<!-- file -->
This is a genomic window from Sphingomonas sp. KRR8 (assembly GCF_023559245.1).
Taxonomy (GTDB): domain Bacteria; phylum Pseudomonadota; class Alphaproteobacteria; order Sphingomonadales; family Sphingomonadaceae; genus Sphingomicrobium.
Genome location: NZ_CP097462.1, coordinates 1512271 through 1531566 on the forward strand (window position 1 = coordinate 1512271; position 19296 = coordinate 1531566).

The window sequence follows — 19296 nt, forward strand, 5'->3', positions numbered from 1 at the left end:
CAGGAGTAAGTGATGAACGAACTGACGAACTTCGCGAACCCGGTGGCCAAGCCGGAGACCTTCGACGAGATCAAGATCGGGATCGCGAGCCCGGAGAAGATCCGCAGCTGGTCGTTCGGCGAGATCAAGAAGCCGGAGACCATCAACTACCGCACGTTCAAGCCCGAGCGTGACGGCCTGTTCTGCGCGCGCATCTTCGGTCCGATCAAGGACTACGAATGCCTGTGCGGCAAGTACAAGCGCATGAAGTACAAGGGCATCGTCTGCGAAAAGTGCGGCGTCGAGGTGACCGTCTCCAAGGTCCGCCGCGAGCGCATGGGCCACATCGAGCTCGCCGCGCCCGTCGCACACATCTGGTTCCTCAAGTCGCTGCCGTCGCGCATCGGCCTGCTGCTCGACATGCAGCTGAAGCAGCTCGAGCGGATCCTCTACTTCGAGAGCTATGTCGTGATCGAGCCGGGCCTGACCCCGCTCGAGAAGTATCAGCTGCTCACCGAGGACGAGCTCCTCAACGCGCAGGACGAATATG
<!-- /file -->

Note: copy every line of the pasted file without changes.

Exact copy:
This is a genomic window from Sphingomonas sp. KRR8 (assembly GCF_023559245.1).
Taxonomy (GTDB): domain Bacteria; phylum Pseudomonadota; class Alphaproteobacteria; order Sphingomonadales; family Sphingomonadaceae; genus Sphingomicrobium.
Genome location: NZ_CP097462.1, coordinates 1512271 through 1531566 on the forward strand (window position 1 = coordinate 1512271; position 19296 = coordinate 1531566).

The window sequence follows — 19296 nt, forward strand, 5'->3', positions numbered from 1 at the left end:
CAGGAGTAAGTGATGAACGAACTGACGAACTTCGCGAACCCGGTGGCCAAGCCGGAGACCTTCGACGAGATCAAGATCGGGATCGCGAGCCCGGAGAAGATCCGCAGCTGGTCGTTCGGCGAGATCAAGAAGCCGGAGACCATCAACTACCGCACGTTCAAGCCCGAGCGTGACGGCCTGTTCTGCGCGCGCATCTTCGGTCCGATCAAGGACTACGAATGCCTGTGCGGCAAGTACAAGCGCATGAAGTACAAGGGCATCGTCTGCGAAAAGTGCGGCGTCGAGGTGACCGTCTCCAAGGTCCGCCGCGAGCGCATGGGCCACATCGAGCTCGCCGCGCCCGTCGCACACATCTGGTTCCTCAAGTCGCTGCCGTCGCGCATCGGCCTGCTGCTCGACATGCAGCTGAAGCAGCTCGAGCGGATCCTCTACTTCGAGAGCTATGTCGTGATCGAGCCGGGCCTGACCCCGCTCGAGAAGTATCAGCTGCTCACCGAGGACGAGCTCCTCAACGCGCAGGACGAATATG